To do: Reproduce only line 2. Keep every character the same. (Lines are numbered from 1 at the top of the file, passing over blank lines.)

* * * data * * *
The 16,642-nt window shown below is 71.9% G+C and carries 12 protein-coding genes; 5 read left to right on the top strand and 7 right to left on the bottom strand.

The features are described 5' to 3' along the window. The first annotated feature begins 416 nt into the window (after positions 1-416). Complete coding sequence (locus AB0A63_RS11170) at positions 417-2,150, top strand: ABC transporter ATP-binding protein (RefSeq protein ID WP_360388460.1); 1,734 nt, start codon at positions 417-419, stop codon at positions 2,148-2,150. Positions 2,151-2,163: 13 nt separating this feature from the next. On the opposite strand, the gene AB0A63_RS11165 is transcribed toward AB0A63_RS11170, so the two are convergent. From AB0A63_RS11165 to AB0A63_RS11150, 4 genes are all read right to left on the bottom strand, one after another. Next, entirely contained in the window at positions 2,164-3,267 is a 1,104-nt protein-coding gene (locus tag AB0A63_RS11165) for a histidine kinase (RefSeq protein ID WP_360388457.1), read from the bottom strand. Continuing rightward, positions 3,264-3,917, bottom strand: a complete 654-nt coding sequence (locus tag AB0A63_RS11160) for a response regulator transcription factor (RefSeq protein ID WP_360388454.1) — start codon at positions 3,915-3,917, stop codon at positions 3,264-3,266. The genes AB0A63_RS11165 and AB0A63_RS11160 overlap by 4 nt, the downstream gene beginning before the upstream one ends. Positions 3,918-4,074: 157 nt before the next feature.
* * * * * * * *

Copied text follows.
The features are described 5' to 3' along the window. The first annotated feature begins 416 nt into the window (after positions 1-416). Complete coding sequence (locus AB0A63_RS11170) at positions 417-2,150, top strand: ABC transporter ATP-binding protein (RefSeq protein ID WP_360388460.1); 1,734 nt, start codon at positions 417-419, stop codon at positions 2,148-2,150. Positions 2,151-2,163: 13 nt separating this feature from the next. On the opposite strand, the gene AB0A63_RS11165 is transcribed toward AB0A63_RS11170, so the two are convergent. From AB0A63_RS11165 to AB0A63_RS11150, 4 genes are all read right to left on the bottom strand, one after another. Next, entirely contained in the window at positions 2,164-3,267 is a 1,104-nt protein-coding gene (locus tag AB0A63_RS11165) for a histidine kinase (RefSeq protein ID WP_360388457.1), read from the bottom strand. Continuing rightward, positions 3,264-3,917, bottom strand: a complete 654-nt coding sequence (locus tag AB0A63_RS11160) for a response regulator transcription factor (RefSeq protein ID WP_360388454.1) — start codon at positions 3,915-3,917, stop codon at positions 3,264-3,266. The genes AB0A63_RS11165 and AB0A63_RS11160 overlap by 4 nt, the downstream gene beginning before the upstream one ends. Positions 3,918-4,074: 157 nt before the next feature.